#RedforEd Rally at State Capitol Draws Thousands

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Teachers, families and education advocates march and rally Wednesday, May 22 for more public school funding at the State Capitol in Sacramento. Photo courtesy of Parents United for Public Schools.

Thousands of California teachers, students and school officials—from Sacramento, Oakland, San Francisco, Richmond, Los Angeles and other school districts, marched through downtown Sacramento and rallied at the State Capitol this week, demanding major funding increases for public education and the passage of legislation that would limit the unchecked growth of charter schools.

The protest, part of the national “Red for Ed” movement, comes as many school districts are facing austerity measures – drastic budget cuts and teacher shortages.  A teacher strike wave continues to sweep the country, and many school districts in California, including Oakland, Los Angeles and Union City, have seen walkouts this year.

“For too long, we have been on a starvation diet for our schools,” said California Teachers Association President Eric Heins.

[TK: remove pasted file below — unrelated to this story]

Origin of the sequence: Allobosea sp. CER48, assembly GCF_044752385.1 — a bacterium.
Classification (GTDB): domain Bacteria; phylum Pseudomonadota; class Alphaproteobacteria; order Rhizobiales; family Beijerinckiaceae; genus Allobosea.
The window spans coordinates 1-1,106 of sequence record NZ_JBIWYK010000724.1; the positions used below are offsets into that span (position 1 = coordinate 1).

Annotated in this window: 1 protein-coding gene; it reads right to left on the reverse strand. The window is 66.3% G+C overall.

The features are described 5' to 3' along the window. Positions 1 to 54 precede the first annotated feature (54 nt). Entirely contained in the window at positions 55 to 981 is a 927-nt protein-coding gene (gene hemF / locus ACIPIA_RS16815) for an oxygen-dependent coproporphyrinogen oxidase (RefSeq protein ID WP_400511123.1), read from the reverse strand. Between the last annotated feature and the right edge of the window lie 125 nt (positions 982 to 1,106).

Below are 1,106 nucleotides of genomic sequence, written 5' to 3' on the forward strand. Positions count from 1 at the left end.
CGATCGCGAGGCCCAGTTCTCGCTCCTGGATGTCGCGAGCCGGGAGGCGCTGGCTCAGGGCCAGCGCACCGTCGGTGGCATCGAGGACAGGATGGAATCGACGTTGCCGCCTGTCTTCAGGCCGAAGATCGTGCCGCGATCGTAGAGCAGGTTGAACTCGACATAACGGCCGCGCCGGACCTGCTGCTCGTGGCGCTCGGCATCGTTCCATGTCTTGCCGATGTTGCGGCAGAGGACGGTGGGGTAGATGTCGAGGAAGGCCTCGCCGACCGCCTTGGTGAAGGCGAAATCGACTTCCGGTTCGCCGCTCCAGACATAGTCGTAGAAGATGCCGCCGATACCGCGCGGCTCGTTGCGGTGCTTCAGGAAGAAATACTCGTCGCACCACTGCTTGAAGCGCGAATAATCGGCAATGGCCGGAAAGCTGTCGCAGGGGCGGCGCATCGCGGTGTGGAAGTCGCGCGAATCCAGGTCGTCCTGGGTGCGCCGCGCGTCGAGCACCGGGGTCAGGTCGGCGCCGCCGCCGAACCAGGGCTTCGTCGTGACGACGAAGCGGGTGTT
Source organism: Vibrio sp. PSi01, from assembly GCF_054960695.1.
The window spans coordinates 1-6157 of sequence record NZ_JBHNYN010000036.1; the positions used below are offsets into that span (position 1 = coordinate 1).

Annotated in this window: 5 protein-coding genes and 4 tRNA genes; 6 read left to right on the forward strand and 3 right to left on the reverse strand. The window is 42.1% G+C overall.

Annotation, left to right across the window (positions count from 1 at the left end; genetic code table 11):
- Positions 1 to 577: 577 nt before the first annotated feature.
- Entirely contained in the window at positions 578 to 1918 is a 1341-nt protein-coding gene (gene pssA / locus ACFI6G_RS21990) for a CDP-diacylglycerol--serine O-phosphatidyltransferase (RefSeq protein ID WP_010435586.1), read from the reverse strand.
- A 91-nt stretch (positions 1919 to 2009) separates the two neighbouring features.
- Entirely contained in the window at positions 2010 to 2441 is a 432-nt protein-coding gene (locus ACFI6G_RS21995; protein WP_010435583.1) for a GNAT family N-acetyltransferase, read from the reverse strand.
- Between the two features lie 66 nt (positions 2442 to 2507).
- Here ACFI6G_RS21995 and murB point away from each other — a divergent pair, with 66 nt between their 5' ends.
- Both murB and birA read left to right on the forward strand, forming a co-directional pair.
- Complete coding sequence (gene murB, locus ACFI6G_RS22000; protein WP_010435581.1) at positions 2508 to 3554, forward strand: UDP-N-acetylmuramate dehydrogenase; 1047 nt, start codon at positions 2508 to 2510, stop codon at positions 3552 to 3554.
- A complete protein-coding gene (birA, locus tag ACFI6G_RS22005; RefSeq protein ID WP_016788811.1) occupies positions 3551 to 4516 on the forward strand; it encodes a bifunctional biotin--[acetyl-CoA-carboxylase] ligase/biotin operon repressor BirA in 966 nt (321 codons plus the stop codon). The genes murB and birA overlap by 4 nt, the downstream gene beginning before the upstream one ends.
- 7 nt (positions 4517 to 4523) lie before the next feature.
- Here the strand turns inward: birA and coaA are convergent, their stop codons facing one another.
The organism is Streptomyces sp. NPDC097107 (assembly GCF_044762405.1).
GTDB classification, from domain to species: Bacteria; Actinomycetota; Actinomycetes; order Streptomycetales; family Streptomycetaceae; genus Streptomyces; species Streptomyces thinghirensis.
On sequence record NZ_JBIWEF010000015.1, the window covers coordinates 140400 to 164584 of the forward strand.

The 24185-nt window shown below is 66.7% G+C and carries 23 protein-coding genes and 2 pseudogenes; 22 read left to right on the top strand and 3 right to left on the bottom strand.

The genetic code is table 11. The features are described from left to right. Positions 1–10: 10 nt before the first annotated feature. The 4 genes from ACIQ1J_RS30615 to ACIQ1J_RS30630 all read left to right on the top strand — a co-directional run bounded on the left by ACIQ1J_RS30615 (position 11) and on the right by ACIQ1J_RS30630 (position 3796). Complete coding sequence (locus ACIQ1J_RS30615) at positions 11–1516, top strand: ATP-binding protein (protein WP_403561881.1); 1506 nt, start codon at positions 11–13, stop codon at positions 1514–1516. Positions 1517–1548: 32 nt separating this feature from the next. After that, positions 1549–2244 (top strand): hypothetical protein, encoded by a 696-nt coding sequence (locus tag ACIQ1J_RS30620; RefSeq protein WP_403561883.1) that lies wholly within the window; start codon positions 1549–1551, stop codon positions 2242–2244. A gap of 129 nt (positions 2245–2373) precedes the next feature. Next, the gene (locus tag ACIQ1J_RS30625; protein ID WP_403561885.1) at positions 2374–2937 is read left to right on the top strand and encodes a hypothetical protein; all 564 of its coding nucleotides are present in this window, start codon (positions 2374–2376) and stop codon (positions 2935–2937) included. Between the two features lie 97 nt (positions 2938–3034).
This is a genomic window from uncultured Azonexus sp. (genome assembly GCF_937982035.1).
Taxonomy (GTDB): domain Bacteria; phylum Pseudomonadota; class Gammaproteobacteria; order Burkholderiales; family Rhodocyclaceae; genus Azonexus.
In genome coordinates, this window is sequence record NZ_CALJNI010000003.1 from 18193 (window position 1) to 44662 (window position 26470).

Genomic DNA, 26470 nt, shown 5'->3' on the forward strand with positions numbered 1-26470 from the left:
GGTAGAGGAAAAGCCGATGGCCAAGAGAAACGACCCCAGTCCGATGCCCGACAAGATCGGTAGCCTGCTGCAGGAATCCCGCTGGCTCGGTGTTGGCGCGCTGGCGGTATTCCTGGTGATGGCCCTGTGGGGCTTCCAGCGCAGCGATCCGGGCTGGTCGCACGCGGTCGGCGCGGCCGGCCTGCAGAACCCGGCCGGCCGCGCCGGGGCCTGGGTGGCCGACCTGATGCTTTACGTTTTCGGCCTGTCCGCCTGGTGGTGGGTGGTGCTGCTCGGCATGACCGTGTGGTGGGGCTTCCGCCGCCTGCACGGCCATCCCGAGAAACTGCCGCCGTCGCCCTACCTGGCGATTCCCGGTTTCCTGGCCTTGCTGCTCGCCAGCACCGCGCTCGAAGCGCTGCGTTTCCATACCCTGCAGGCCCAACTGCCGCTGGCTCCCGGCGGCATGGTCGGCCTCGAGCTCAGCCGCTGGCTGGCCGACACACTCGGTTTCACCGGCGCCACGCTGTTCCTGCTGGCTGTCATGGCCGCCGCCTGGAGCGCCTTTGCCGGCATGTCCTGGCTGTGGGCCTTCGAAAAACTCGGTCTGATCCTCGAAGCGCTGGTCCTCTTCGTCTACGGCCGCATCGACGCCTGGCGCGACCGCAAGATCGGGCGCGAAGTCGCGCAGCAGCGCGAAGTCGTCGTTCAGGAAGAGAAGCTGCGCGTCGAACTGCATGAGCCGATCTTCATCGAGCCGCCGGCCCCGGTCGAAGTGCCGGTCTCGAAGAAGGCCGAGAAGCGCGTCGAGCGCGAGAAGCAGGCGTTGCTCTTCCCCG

Teachers are supporting a package of bills that would regulate charter schools.

“Charter school laws are basically destroying public education and we don’t think a dime of public funds should go to corporate charter organizations,” said California Teachers Association Vice President David Goldberg. “Every school should serve the needs of the community.”

An estimated 500 people went to Sacramento from Berkeley, including eight buses carrying teachers, staff, parents and students.

“We’re being proactive,” said Washington Elementary teacher Janine Waddell in an email, according to Berkeleyside. “Our district has been making cuts, and now it’s time to urge the state for more funding so that our schools can serve all of our students.”

The State Assembly on Wednesday passed AB1505, one of the pieces of legislation backed by teachers, which would give local school districts sole control over the establishment of charter schools within their boundaries. The bill now goes to the State Senate.

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